Both the South Fork and Middle Fork American will have great flows as both reservoirs are in good shape. We recommend both these rivers for groups and corporate programs.

Our start date is March 17th, Saturday on both the South Fork American and North Fork American. Wetsuits are part of all our trip packages so don't forget to have the height and weight information when you reserve.

This year, you can either call in your reservation 1.888.723.8938 or reserve online at Store pricing includes the government land use fees so you don't need to figure the fees out with your calculator. And remember, "If you can't find the info you need, just call us!"

Monday, February 05, 2007

Cal Squirrel Whispering

UC Berkeley has a subculture of furry flittering-tailed creatures. Squirrels. Having grown up visiting Capitol Park in Sacramento, I've a great love of squirrels.

I'm Stephanie, and I'm a student at UC Berkeley.

While the courses are amazing and the city is alive, this first post, I felt I should dedicate to something I feel is a bit of a metaphor. The other day I stepped out of Dwinelle Hall on campus at ten in the morning. I walked toward the south gate when I for the first time consciously noticed a small gaggle of brown furry campus squirrels. I realized at that moment that the hordes of students simply left them alone. Sometimes they'd feed the squirrels, but nobody attempted to approach them, or generally notice them beyond the opportunity of feeding them.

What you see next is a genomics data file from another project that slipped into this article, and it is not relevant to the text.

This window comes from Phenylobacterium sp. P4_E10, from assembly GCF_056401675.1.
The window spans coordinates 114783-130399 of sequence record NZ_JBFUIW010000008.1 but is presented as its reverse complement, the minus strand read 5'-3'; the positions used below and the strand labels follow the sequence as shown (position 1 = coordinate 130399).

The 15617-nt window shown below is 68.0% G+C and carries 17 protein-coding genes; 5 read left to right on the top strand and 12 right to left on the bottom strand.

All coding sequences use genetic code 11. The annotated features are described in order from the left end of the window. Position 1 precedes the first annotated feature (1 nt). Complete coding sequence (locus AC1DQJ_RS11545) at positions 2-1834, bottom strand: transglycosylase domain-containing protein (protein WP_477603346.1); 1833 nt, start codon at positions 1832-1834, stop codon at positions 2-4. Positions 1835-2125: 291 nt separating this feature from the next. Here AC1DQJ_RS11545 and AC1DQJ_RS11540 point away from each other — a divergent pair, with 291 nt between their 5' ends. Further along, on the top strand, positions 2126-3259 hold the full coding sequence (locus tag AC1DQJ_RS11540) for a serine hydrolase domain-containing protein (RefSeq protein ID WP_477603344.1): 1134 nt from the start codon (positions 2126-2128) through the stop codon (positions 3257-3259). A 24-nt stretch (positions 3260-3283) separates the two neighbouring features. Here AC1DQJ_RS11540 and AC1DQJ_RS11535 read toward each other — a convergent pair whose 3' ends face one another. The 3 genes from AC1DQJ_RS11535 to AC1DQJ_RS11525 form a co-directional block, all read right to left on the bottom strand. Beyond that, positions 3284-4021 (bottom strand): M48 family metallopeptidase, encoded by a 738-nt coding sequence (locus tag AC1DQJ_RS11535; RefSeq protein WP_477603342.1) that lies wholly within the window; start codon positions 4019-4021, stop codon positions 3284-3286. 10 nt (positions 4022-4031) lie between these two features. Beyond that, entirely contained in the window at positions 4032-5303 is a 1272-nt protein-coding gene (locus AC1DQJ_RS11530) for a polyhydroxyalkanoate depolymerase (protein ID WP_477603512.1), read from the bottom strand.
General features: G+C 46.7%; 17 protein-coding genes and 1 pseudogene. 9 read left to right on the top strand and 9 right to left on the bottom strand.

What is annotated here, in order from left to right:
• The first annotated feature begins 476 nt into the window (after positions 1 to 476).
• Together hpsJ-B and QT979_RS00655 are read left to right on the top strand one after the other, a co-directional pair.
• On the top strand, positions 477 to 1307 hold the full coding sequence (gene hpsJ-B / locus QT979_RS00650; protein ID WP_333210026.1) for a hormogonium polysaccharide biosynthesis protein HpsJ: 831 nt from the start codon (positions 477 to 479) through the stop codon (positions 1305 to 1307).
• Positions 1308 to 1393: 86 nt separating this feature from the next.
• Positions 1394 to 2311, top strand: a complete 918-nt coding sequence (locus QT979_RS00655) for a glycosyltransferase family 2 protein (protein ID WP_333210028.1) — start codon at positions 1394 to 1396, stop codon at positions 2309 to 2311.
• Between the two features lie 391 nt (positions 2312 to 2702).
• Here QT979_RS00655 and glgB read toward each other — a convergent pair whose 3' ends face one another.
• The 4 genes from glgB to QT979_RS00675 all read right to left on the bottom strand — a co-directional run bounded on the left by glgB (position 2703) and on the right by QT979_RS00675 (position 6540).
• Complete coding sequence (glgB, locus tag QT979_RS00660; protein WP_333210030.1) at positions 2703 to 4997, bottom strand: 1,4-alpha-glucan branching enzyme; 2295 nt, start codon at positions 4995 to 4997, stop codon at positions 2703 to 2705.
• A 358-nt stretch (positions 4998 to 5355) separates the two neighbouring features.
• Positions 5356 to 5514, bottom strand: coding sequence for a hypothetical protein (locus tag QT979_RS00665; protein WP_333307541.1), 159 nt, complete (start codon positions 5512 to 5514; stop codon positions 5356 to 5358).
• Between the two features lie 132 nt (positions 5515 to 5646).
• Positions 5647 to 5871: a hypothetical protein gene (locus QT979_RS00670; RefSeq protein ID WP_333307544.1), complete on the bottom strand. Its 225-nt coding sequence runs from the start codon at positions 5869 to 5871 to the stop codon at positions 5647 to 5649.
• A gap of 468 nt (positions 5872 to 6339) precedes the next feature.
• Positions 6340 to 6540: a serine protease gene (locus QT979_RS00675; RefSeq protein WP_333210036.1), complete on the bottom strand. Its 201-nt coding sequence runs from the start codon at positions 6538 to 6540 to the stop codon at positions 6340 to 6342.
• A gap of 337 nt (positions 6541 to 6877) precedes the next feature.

I had time to kill and attempted an experiment. I walked up to one of the squirrels munching on a peanut shell. I had some pistachios in my bag. I kneeled in front of the little guy -- about a foot away -- and held out a pistachio. He squirreled up to me, sniffed the nut and jumped on my shawl. I pulled the treat back... and the little feller jumped on my knee. So I gave him the nut, then offered him another. And another. Continuously. And after a moment, I extended my index and middle finger toward the back of his neck. And while he feasted on my pistachio snack, he let me pet him.